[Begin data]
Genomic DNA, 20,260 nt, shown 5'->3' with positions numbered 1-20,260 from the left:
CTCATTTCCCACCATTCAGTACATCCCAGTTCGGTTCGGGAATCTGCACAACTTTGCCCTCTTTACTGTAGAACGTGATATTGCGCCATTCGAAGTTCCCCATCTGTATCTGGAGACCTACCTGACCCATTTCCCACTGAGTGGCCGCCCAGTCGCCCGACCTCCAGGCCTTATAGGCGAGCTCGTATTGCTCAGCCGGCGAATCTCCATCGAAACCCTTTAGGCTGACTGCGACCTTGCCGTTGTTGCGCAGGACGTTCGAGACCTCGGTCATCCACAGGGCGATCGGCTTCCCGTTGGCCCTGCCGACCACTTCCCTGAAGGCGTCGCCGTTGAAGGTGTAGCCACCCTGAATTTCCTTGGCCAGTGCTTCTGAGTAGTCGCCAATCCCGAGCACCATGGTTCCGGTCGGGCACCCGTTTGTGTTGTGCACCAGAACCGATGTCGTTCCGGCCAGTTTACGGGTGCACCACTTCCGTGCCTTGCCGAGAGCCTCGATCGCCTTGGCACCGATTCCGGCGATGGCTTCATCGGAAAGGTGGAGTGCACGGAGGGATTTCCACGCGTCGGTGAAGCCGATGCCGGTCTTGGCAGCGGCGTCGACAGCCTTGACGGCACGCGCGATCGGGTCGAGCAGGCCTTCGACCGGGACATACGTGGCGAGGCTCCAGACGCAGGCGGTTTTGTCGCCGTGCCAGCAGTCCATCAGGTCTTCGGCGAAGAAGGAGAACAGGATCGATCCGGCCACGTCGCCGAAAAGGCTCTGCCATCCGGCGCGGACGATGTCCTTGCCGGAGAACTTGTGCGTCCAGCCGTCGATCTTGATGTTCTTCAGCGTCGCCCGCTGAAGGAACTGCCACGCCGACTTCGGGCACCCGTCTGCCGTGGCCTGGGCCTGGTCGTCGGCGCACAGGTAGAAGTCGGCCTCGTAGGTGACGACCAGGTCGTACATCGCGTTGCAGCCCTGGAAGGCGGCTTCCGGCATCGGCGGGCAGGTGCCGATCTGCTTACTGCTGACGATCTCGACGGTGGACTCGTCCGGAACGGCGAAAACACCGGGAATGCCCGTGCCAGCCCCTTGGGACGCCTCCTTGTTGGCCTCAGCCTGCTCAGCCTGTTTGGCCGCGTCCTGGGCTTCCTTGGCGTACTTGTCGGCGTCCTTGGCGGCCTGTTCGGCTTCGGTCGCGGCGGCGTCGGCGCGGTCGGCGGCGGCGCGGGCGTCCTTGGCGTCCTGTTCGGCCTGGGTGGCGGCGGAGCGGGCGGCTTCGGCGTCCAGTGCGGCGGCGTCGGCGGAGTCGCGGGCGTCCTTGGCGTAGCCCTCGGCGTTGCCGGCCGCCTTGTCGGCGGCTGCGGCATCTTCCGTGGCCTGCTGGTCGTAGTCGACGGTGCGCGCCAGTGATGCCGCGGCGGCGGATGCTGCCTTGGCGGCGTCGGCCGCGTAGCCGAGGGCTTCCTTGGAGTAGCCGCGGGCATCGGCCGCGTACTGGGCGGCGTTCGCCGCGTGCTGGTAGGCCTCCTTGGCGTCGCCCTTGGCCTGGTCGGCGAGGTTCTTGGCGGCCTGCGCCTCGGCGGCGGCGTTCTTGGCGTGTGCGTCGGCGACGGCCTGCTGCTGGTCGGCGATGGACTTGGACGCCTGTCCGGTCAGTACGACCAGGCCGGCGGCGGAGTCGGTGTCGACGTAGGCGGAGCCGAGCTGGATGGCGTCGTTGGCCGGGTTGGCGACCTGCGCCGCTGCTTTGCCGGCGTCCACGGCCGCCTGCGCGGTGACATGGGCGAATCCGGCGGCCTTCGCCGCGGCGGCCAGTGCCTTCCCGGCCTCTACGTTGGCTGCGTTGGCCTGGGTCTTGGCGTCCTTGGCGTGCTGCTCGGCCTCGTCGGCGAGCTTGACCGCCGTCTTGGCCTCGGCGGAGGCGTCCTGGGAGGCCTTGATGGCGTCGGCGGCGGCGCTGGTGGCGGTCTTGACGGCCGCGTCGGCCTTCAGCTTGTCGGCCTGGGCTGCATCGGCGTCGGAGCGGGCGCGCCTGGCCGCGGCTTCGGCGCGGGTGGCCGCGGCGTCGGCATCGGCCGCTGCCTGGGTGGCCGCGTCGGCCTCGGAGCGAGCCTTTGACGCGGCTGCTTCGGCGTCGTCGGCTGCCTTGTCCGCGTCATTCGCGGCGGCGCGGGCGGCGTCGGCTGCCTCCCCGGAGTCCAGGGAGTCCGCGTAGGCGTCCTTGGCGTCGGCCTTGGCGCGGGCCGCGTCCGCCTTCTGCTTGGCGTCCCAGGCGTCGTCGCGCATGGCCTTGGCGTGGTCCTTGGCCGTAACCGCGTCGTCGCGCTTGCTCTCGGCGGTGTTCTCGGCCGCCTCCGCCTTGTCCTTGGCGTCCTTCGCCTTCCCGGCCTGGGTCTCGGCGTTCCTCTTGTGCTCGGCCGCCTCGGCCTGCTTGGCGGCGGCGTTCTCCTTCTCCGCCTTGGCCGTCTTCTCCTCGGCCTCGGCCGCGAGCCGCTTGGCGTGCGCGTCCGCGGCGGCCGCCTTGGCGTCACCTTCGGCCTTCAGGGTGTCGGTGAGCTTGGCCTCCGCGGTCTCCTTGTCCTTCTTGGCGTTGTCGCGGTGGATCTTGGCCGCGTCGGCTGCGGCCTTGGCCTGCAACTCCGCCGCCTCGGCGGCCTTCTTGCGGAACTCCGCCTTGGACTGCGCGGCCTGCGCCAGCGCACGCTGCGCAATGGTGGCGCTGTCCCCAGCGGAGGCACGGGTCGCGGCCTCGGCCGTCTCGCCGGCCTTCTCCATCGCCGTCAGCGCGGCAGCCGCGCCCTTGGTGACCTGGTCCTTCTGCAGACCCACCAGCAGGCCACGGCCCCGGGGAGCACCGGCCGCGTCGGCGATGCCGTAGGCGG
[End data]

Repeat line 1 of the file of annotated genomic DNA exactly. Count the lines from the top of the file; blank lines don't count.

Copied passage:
Genomic DNA, 20,260 nt, shown 5'->3' with positions numbered 1-20,260 from the left: